Mike Kelly is on the road to redemption.
The former Winnipeg Blue Bombers head coach confirmed Thursday he’s trying to get his foot back in the Canadian Football League door on a coaching or personnel level.
“I’m going about my business behind the scenes and letting the cards fall where they may,” Kelly said in Winnipeg after being a guest speaker at the Premier Football Factory skills and development camp.
“I’m not yelling and screaming, ‘Somebody please hire me.’ I don’t want to come off like that. My point is, I have a great passion for the CFL and would like to work in the league again.”
Kelly, 54, was fired by the Bombers in December 2009 after a controversial rookie season as head coach. His outspoken ways often landed him in hot water with fans, the media and CFL brass and a 7-11 record didn’t help matters.
Even his firing was dramatic.
Just hours after Lyle Bauer resigned as the club’s president and CEO on Dec. 17, it was discovered Kelly had been charged that morning in an alleged domestic dispute with his ex-girlfriend at his Pennsylvania home.
After an emergency board meeting that evening, then-chairman Ken Hildahl announced the Bombers were firing Kelly and it had nothing to do with his legal trouble.
The charges were later dropped and the record of it expunged.
“I know I have to rebuild myself and reprove myself,” Kelly said. “I understand that I have to take a step back in order to move forward and I’m more than willing to do that, but I think I bring a breadth of knowledge to whatever position I have and an understanding of how to run an organization in this league.”
Kelly lived in Winnipeg until last August, when he got a job as offensive co-ordinator for the varsity football team at Mariner High School in Cape Coral, Fla. He’s also teaching some physical education and driver’s education courses.
The young team, which had a Grade 10 starting quarterback, went 3-7, but were competitive in all but two games, said Kelly, who’s in Winnipeg visiting friends during the holidays.
The new level of coaching was challenging and refreshing, yet he wants to get back to the professional ranks and has his agent, Terry Ray, beating the bushes.
He did a phone interview with the search firm looking to hire a general manager for the Edmonton Eskimos, a job that went to Ed Hervey last month.
Kelly was Edmonton’s receivers coach before he got the Blue Bombers head-coaching job, which he called his “dream job.” He’d been Winnipeg’s offensive co-ordinator from 1992-96.
A few CFL teams currently have vacancies.
“I still have a lot of friends in the league,” Kelly said. “I do believe that people appreciate my football abilities. I think where there is some apprehension is the negative media reaction if I was hired, and I understand that. But I think time heals all.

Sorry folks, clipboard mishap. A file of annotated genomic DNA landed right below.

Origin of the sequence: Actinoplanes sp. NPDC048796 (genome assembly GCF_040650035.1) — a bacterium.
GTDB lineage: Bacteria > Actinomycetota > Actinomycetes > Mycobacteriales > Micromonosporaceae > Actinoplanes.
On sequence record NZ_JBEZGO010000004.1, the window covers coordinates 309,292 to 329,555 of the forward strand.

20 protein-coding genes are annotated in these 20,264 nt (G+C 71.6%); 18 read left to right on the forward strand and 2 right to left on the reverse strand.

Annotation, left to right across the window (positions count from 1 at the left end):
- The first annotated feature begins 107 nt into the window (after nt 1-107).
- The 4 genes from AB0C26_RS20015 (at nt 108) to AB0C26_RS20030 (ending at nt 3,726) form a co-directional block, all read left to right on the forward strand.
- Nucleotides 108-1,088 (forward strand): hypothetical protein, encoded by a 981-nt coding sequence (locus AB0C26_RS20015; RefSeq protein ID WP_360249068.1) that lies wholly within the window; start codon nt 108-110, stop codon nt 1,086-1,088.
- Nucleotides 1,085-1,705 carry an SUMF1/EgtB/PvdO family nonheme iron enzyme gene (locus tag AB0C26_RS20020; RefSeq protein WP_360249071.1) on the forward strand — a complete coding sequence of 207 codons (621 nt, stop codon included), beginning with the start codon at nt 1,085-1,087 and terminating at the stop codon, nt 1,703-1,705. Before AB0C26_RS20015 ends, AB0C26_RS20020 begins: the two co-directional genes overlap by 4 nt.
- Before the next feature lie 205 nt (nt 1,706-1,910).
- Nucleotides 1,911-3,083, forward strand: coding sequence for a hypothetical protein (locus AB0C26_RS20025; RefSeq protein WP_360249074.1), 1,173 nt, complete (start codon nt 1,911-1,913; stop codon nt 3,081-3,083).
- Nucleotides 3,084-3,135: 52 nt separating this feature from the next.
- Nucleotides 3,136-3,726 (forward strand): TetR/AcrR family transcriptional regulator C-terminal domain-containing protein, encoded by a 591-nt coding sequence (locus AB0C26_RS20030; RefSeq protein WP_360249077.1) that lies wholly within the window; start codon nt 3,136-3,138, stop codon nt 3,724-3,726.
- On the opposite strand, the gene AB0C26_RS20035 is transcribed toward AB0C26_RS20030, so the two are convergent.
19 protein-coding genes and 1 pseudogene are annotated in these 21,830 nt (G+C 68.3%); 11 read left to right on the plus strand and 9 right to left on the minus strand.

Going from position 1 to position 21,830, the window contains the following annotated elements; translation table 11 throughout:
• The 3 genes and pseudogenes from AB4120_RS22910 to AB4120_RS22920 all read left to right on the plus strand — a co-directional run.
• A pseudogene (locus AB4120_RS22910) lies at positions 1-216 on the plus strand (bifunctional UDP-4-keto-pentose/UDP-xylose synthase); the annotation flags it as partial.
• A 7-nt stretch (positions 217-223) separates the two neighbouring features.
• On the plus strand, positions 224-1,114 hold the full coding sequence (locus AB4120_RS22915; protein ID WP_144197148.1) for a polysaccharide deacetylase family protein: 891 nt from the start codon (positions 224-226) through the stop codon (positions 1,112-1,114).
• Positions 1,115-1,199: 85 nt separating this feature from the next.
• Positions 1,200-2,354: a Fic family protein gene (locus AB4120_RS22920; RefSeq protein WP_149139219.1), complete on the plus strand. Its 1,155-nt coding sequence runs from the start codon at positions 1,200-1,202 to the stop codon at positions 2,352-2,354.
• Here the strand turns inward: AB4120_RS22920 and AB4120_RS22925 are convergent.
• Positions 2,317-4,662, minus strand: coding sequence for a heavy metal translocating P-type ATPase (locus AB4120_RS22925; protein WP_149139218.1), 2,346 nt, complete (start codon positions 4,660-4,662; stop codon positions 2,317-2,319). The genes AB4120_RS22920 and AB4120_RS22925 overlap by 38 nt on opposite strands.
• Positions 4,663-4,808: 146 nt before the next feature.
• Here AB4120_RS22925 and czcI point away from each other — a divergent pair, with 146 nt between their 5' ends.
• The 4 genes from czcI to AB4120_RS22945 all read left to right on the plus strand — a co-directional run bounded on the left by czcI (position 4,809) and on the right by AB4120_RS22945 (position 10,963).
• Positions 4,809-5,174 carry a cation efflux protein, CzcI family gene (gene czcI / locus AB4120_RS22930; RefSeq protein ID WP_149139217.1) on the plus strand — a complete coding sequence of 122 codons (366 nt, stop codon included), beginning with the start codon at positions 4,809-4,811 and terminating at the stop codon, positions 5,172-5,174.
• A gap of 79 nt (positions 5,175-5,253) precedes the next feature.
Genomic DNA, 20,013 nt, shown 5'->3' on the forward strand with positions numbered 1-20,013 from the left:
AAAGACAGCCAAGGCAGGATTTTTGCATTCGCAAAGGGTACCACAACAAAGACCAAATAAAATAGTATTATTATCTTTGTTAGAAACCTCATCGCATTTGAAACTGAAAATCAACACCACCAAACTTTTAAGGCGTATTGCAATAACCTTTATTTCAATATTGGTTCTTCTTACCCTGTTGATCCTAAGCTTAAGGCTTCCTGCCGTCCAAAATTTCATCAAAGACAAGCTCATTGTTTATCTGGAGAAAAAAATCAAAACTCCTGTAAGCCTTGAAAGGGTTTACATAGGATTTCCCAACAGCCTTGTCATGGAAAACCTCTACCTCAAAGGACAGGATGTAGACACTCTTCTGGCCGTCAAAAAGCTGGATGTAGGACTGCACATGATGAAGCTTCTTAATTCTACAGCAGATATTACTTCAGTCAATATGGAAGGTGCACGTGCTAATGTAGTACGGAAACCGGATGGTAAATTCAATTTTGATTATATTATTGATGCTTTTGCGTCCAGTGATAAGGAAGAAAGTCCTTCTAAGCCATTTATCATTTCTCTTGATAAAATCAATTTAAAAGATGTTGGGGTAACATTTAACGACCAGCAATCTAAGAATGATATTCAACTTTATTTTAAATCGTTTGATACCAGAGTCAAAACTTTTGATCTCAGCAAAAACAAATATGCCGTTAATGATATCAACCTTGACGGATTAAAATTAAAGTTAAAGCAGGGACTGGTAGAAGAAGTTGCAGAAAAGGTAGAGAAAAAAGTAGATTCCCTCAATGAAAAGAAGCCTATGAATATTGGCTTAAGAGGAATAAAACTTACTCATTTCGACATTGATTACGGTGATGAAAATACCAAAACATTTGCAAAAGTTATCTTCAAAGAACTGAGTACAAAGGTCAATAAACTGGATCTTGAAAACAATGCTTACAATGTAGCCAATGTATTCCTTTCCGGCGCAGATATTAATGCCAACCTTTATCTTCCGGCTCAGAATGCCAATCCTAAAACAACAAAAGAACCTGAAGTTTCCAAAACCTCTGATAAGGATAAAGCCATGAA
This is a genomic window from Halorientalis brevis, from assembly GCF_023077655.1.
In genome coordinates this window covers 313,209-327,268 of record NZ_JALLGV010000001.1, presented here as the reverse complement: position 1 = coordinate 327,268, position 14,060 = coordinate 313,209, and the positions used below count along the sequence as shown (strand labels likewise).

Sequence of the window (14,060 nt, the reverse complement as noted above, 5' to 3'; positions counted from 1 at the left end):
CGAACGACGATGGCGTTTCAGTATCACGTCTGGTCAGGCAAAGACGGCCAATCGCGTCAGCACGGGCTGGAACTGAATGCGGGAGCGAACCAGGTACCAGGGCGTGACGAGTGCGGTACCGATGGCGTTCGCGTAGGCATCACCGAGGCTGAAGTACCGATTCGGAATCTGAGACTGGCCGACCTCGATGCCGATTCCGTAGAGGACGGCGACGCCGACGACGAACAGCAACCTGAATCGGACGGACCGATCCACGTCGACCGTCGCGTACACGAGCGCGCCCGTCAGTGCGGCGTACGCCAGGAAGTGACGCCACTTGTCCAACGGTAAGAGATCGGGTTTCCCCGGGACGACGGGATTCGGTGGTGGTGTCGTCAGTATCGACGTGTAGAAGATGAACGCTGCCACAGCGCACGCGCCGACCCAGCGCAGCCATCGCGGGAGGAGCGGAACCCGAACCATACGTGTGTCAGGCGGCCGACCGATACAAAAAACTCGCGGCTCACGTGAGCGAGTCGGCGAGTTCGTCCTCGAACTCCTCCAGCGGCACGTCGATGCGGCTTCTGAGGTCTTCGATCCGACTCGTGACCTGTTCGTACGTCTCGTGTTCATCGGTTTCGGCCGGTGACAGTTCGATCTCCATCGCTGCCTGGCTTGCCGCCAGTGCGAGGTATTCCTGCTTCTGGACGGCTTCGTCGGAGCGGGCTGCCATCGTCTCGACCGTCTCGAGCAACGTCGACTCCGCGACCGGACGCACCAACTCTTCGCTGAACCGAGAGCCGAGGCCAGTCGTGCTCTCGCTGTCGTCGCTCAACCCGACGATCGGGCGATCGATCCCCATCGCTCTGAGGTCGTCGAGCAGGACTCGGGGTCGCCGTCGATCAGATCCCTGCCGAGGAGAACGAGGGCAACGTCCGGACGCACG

“And I think if there’s anything negative put out there, I think it’ll be a 20-minute blip and it’s all over with and we move on. All I’m looking for is somebody to just believe in me again because at one time I did have a pretty good reputation in this league.”
Ottawa is expected to have its new franchise playing in 2014 so there would be an entire staff to put together there.
“I enjoy coaching and being with the players and that dynamic, but I do think I can bring somebody a pretty good background in upper management and finding players,” Kelly said.
League official and former CFL defensive back Dave Donaldson had Kelly coach at his Premier Football Factory camp the past two years and he was glad he could speak to the kids this week.
Kelly talked to the players aged 9-18 about making the right choices, whether that’s about the people they associate with or what they say or do.
“We all make bad choices and we make bad decisions, but we also make good choices and good decisions so we all deserve a second chance in life,” Donaldson said.
“I don’t think Mike murdered anybody. I don’t really know the specifics of his past, I just know he was good at our camp and very helpful to the kids and he showed great mentorship.”
Kelly said he’s “smart enough” to learn from his mistakes.
“When I talk about mistakes, I think I go directly to my not taking a breath before answering some questions in public circles,” he said.
“I think the biggest thing that keeps me going is that all the coaches that worked with me, that I had brought in here from other places, all say that if I ever got another opportunity they’d work with me again. That tells me that I was doing the right things organizationally.”Report Typo/Error